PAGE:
July 18, 2014

En Vacance

irisThis week my website’s server crashed for 3 days, I spent every evening working for 3 hours, my work-in-progress hit 20,000 words, and Iris learned to climb up the slide. Next week, I need to get ready for our holiday, there is no day camp, and I have two deadlines. And so I am calling early vacation on Pickle Me This, though I will probably post a photo of my vacation book stack in the coming days. Stay tuned for that, and otherwise, I will see you in August!

September 4, 2013

Easing isn’t always easy

IMG_20130904_165021Oh, summer summer. This week we’re easing out of the bliss that was. Harriet starts kindergarten on Friday, she starts her afternoon play-school program tomorrow. Stuart goes back to work on Monday, and things look interesting on that front, plus he is taking a college course that starts next week. I am also easing back into my role at 49thShelf, and looking forward to some really cool projects this Fall. And Iris is still figuring out how to be in the world, though it helps that she knows how hands and fingers work. She is 13 weeks old today, 3 months old tomorrow, a second tooth just breaking through and making the nights hard. Starting Monday, I’m going to be taking care of her solo, which is a whole new ballgame.

Today we tried out the backpack position in our Baby Trekker for the first time, and I am quite confident that it will be my liberation, by which I mean I will use to wear Iris while I make dinner and clean the house. She still takes her naps lying on my chest, and so nap-time will be me-time, by which I mean that I intend to get a lot of reading done. And I am writing these facts down here because really I’m just a bit anxious about settling into a new routine, a routine whose shape I haven’t glimpsed yet. I have a fantasy of dropping Harriet at kindergarten, Baby falls asleep in her stroller and then I head to a coffee shop to write for an hour. Though it’s probably more like 25 minutes, considering Iris’s naps. Fortunately, I have had a child before who naps for just 25 minutes, and it got better, so I am not so worried about this. I am confident the mix of working and taking care of Iris will figure itself out, but I am still not quite sure how this will happen.

I am routine-obssessed, as anyone who has ever tried to make plans with me on a Friday is well aware. (No thank you. On Friday afternoons, I clean my house, of course!) This is both a blessing and curse as a parent, the former because it gives an awfully chaotic universe a fundamental shape, and the latter because the shape is an illusion after all, and life requires flexibility. Not yet knowing what my routine will be is resulting in me creating manic posts like this one, and compiling lists like a mad-woman in the hope of feeling like I have some kind of a handle on it all. It is not yet clear that I do…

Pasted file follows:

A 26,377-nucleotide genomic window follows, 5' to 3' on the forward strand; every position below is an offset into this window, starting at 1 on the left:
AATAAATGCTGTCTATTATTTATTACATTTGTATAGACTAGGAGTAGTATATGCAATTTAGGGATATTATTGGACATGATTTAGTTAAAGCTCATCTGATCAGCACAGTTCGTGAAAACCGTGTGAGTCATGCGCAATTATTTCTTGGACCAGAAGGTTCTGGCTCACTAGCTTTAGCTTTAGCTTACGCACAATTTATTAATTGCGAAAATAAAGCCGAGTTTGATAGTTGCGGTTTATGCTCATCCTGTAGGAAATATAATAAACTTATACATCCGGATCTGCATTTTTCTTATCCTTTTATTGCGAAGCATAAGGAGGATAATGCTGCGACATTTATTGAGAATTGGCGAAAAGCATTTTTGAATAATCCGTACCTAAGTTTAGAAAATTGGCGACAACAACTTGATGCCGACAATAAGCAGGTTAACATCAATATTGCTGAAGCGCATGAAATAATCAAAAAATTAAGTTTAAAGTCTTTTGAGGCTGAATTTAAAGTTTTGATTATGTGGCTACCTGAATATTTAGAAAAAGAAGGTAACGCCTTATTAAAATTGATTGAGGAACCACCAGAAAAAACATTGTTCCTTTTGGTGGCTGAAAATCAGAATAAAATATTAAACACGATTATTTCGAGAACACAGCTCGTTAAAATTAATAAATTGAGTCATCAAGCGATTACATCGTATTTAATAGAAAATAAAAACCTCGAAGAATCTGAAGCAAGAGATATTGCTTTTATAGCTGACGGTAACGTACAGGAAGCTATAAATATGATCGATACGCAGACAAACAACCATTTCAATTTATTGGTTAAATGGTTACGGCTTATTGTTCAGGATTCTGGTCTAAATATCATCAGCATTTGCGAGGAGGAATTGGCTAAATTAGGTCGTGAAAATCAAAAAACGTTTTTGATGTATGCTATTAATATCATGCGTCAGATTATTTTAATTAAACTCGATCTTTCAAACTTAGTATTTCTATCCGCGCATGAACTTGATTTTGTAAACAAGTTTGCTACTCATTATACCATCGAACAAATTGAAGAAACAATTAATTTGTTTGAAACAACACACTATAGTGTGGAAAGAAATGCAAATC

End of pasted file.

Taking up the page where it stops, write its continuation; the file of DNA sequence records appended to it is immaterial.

This transition from the bliss of summer has been nice. I am reading Louise Penny’s new mystery How the Light Gets In, which is so so enjoyable, the perfect kind of book with which to ease into anything. Perhaps I’ll even be able to post a review here in response, my first review in ages, because after a few weeks of summer reading, all the new releases I’ve been intending to talk about have failed to inspire much in me beyond a shrug. I keep blaming the books, but maybe I am too impatient right now. (With some of these I am being too generous though, and it is absolutely the book…)

So yes, transition is a fine thing, but I have never been good at transition. I think everything will be clearer when I’m right back in the thick of it.

March 26, 2013

Where does a month go when it's gone?

IMG_5756We were very happy to hear the word “benign” today when we visited the doctor for results of my biopsy. I have to see him again before my baby is born, and then once life settles down post-baby, decisions will be made about whether or not I’ll require surgery to take care of my lump for once and for all, but in the meantime, we’re relieved. It’s been just over a month since I found the lump, and what a crazy time it’s been. The last two weeks have thankfully been free of much worry, and to be honest, the news today was a bit of an anticlimax because it was what the doctor has set me up to expect. But I also find myself able to listen to There Must Be An Angel without bursting into tears for the first time in ages, so something essential must have shifted. (What is it with my propensity to listen to ad-nauseum to songs that make me cry? I imagine that this is something that men don’t do. Or women who aren’t ridiculous, for that matter.)

Today’s other piece of good news came today at the midwives where it was determined that Baby is (probably) head-down. I’m only 32 weeks so this could change at any time, but it’s significant for me because Harriet was transverse from 31 weeks and I’ve been paranoid that history might repeat itself, no matter that there was no physical reason that it would. I really don’t want to have another c-section, and we’ve become extremely keen about natural birthing (so yes, I’m back reading Ina May Gaskin again, after four years of making fun of her, and Harriet has been reading up on placentas and crowning). I am so fortunate to have many friends who have had successful home birth/natural birth experiences, and I’ve been steeping myself in their stories for inspiration and confidence in my own abilities to do similar things.